Inspired by this answer:

As far as I can tell, there is no mention of Noach bringing plants into the ark. Moreover, it appears Noach had nothing to do with the survival of the plants, given that the dove brought back the olive tree leaf after the flood, before anyone had a chance to plant anything.

So, how did plants survive the Mabul?

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    It seems that Noach did bring plants (or seeds) into the Teiva, as he planted a vineyard. But is that your question, or are you asking about how the olive tree branch survived? – YDK Oct 24 '11 at 4:19
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    @YDK He may have planted the vineyard from already existing seeds / plants - no? – yydl Oct 24 '11 at 4:32
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    Breishis Rabbah bottom of 36:4- hebrewbooks.org/… – YDK Oct 24 '11 at 4:57
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    @YDK I stand corrected – yydl Oct 24 '11 at 5:00
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    The question would be much stronger if you were to indicate why you think plants couldn't survive the flood. (Does flooding prevent their carbon-dioxide intake, killing them? I honestly don't know. Or are you assuming the position of the midrash that the floodwaters boiled?) – msh210 Oct 24 '11 at 6:52

The Classic Questions to Bereshit 8:11 in the Gutnik Chumash brings several different opinions on this matter (while specifically addressing where the olive branch came from).

  • Rabbi Levi says (Bereshit Rabbah 33:6) that the floodwaters did not fall in the Land of Israel. If so, even if all the plants in the rest of the world were destroyed, that would not mean the extinction of the plants.

  • The Ramban says that since the whole world was filled with water, there weren't strong currents that would uproot trees, and the trees survived the flood.

  • The Abarbanel says that the branches from the destroyed trees were floating in the water. As the flood subsided, the branches took root and started growing again.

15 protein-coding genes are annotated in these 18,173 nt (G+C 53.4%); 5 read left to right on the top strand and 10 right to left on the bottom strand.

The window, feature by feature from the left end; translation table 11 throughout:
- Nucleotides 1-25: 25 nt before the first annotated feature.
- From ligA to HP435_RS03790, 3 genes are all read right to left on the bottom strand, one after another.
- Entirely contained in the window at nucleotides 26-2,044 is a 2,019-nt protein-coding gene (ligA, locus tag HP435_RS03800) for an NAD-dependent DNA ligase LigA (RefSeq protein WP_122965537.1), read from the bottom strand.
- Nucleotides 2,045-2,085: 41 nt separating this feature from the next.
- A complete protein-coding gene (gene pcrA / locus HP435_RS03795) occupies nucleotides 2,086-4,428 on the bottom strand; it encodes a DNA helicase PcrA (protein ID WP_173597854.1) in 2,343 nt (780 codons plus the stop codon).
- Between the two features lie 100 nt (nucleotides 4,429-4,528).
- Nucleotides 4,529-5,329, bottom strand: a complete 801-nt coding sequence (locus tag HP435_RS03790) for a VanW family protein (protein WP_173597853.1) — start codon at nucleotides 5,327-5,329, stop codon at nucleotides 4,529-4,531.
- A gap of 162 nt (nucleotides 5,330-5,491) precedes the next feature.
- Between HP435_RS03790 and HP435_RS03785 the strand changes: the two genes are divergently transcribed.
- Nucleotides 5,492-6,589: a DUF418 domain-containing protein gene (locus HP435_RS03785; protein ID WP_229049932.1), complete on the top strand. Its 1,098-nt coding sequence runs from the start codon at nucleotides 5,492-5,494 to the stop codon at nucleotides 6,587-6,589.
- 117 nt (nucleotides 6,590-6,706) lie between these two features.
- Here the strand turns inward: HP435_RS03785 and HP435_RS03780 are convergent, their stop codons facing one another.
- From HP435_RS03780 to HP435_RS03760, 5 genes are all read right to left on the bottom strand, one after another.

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    From a scientific point of view all those answers are pretty poor. I'm going to have to assume miracle here. 1: Israel does not contain every variety of plant, and in any case how would the seed reach the other lands? (Presumably the same way the animals did - it was a miracle.) 2: That answers for trees, but not other plants, but in any case water immersion would kill a tree. 3: Very few plants have branches that can grow that way (from cuttings). – Ariel Oct 24 '11 at 8:31
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    1: If Israel was not flooded, it would have been much easier for Noah and all the animals to go there instead of an arc. Not to mention the entire human and animal population as flooding began. 2. Strong currents or not, one year under water (even freshwater that wasn't boiling) would kill every terrestrial plant. 3. A dove finding a floating branch would then not have told Noah anything about the nature of dry land. Better not to bother giving any of these pseudo-answers and just say it was a miracle in every way. – A L Apr 18 '13 at 16:58
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    How do you explain clonal colonies with common roots like this: en.wikipedia.org/wiki/Pando_(tree) – Gregory Magarshak Feb 5 '14 at 15:31
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    And how do you explain that these trees didn't die: en.wikipedia.org/wiki/… – Gregory Magarshak Feb 5 '14 at 15:31

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